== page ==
He made an effort to show the true path of harmony, brotherhood and salvation to the member of every religious community. He denounced the theocratic state of his time. He absolutely rejected the idea of homogenisation. He believed in unity in diversity. To achieve this end, He advocated that one should have sufficient understanding his own religious beliefs. When person has true understanding of his own religion he find himself close to the Almighty and His creation. This led to everlasting peace and prosperity and reduced mutual dissension in the world. He said, “He alone is a Yogi, who knows the way to God. By Guru’s grace, he recognises but One Lord. He alone is a Qazi, who turns away from the world, and who, by Guru’s grace, remains dead in life. He alone is a Brahman, who reflects upon the Lord. He saves Himself and saves all his generations as well.”36 Guru Nanak felt that a person who has proper knowledge of Vedas should be called Brahmin. He said, “He alone is a Brahman, who reflects upon the Lord.” 37 He said, “Thy way of union with the Lord is the way of Divine Knowledge. With the Brahmans the way is through the Vedas.” 38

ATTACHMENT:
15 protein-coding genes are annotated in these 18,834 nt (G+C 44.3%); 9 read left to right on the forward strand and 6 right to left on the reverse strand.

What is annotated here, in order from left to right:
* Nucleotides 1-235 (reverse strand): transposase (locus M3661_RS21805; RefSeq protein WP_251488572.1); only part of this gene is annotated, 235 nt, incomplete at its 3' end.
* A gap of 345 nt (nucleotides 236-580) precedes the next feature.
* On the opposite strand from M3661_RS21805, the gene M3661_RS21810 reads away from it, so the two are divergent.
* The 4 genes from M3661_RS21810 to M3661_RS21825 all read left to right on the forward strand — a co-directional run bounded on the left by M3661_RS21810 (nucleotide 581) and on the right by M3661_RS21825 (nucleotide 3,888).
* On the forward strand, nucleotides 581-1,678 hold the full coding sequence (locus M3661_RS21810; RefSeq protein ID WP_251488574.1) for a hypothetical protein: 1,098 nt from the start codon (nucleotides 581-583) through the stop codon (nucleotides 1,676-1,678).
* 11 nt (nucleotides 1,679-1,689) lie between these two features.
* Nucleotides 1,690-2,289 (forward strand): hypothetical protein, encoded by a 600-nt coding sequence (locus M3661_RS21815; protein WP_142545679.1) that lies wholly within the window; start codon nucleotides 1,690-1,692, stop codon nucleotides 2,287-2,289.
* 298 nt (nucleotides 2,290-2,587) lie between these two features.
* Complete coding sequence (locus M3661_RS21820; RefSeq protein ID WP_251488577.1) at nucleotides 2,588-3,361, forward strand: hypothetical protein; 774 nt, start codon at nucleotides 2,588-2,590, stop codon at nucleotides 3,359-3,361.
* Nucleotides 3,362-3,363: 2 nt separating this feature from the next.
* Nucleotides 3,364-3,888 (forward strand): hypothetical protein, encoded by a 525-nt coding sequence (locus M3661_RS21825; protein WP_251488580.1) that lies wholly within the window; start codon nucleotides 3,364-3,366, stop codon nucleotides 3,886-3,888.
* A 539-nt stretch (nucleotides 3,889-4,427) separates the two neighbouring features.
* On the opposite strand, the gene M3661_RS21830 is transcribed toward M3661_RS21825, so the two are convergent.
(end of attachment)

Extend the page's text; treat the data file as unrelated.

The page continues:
Guru Nanak in His Divine hymns amply addressed to Yoga tradition in India. He rejuvenated the true form of Yoga while criticising prevalent superficial yogic systems. He gave novel and higher meaning to yoga symbols. He said, “Make contentment thy ear-rings, modesty thy begging bowl and wallet and the Lord’s meditation thy ashes. Let thought of death be thy patched coat, chastity like that of a virgin’s body, thy life’s department and faith in God thy staff. Make the brother hood with all, the highest sect of yogic order and deem the conquering of self the conquest of the world.”39